I got rid of my cable
I got rid of my cable a little while ago. I don't watch TV. Mainly I had it for when my daughter visited, but even then she, or we together, might have watched it for maybe a couple of hours. I was spending sixty-some dollars a month for something I wasn't using, and trust me, I don't have sixty-something dollars a month to lose. That's subject for a whole 'nuther blog. Hardly anything holds my interest on TV, and even when I did watch television I usually was doing something else, too, like playing guitar or reading. I barely watched the World Series this year, and the Red Sox were playing.
I'm tempted to be a snob and say that there is mostly crap on TV, but I don't think that's true. I think percentage-wise, once you take into account all the self-help books and celebrity profiles, there probably is more crap in a high-minded bookstore than on TV.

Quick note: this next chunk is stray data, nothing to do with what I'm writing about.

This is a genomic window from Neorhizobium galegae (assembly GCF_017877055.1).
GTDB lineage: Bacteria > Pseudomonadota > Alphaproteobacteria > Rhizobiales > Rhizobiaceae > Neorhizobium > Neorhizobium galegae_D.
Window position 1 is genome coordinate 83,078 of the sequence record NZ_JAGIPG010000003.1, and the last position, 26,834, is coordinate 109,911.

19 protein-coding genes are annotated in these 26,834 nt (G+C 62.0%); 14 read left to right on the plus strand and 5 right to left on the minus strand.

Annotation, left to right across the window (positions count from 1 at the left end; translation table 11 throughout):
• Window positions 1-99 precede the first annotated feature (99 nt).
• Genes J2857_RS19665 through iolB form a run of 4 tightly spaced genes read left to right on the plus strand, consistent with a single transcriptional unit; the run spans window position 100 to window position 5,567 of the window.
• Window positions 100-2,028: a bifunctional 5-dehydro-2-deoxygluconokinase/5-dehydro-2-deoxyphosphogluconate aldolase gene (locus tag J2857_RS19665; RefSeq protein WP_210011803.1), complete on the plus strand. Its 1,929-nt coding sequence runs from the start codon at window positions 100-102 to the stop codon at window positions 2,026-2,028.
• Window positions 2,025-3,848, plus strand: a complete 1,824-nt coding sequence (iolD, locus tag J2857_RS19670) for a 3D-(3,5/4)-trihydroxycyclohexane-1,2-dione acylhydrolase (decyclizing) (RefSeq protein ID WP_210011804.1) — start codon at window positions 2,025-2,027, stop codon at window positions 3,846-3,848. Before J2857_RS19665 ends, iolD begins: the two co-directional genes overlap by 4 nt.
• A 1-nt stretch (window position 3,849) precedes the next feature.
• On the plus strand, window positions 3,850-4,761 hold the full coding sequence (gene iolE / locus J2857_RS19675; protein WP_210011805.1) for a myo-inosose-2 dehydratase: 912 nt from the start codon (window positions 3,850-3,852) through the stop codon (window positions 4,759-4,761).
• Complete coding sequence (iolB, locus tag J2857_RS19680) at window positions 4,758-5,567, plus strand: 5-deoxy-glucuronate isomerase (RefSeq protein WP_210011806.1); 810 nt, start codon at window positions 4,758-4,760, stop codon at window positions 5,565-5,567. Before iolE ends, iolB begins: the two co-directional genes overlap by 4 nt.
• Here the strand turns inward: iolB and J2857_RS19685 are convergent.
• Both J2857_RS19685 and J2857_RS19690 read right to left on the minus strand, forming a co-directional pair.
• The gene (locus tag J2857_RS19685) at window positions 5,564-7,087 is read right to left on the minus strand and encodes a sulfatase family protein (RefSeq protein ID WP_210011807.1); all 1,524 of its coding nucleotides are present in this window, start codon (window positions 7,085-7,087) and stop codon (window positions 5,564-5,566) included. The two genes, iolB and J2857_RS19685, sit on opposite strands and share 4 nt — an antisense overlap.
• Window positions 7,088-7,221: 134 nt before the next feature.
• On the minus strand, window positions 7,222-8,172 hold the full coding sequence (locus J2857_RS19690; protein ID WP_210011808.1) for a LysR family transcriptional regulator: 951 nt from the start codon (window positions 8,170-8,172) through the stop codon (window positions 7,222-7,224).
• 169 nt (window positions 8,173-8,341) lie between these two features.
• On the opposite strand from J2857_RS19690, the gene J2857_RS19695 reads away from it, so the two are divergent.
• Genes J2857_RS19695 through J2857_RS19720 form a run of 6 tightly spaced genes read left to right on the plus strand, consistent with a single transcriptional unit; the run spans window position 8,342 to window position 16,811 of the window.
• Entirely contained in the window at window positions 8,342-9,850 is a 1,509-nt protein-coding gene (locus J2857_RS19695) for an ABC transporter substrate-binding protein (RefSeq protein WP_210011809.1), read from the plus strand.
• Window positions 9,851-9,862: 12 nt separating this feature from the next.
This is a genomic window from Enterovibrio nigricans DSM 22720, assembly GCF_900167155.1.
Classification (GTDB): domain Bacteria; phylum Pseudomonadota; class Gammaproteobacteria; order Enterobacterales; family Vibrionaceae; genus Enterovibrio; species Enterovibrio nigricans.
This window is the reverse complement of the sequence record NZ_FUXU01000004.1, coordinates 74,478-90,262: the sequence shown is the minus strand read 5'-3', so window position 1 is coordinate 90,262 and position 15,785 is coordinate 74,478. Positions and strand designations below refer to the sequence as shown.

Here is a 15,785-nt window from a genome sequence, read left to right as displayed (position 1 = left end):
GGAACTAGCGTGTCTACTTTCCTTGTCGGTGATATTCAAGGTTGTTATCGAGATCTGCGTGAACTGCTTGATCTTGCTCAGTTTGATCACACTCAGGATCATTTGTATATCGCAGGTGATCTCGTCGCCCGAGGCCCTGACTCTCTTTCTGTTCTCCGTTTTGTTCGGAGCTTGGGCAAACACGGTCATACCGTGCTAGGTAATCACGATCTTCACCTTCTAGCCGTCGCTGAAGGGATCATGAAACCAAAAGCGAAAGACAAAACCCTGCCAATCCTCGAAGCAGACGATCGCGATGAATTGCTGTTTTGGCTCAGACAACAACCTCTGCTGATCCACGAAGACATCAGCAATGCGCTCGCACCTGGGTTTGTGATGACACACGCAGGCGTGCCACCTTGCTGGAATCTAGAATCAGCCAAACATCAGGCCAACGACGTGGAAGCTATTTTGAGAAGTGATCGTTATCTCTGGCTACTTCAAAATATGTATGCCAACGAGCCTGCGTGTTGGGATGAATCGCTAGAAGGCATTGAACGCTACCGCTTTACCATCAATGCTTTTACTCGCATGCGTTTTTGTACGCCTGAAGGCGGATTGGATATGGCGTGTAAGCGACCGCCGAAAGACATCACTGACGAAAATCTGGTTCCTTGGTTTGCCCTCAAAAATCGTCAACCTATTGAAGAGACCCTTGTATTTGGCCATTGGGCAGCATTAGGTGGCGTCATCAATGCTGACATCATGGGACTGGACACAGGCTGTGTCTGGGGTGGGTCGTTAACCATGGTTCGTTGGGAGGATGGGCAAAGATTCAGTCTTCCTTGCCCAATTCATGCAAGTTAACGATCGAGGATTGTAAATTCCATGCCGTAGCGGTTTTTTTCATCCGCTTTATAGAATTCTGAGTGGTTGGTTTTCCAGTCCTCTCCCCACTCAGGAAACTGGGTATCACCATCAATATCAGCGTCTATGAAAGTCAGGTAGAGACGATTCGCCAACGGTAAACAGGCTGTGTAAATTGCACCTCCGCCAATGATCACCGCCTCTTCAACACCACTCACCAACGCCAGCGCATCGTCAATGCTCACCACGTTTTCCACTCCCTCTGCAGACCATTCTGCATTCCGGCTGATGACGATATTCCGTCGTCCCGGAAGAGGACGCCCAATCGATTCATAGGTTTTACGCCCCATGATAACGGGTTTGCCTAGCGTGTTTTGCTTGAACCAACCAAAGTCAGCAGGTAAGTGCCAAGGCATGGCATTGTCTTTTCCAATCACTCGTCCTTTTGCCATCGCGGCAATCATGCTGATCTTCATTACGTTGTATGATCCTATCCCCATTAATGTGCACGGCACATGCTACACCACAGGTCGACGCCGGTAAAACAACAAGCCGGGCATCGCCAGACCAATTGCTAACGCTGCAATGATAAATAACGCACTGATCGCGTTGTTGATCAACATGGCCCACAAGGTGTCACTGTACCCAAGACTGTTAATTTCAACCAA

But TV is pushing it. One of my daughter's and my favorite shows is The Family Guy, and sometimes I'd sit there and really question whether a sixteen-year-old should be exposed to that level of ribald humor. Not that I don't think she couldn't handle it. I think TV gives credence to a lot of unsavory behavior, whether it's the humor of Family Guy or the "F" this and "F" that on reality shows. I don't need a boatload of government scientists funded by millions and millions of my tax dollars to tell me that, if kids don't emulate what they see on TV, they certainly feel that it gives them a certain license. Sometimes people have a hard time separating reality from fantasy. I don't know how many times I've been leaving a theater and an audience member has come up to me and said something like, "you are an evil person," or, "I think she should have gone home with you, and not the other guy." Look people, it's a play, it's a TV show. This is life, that is fantasy. Get the difference.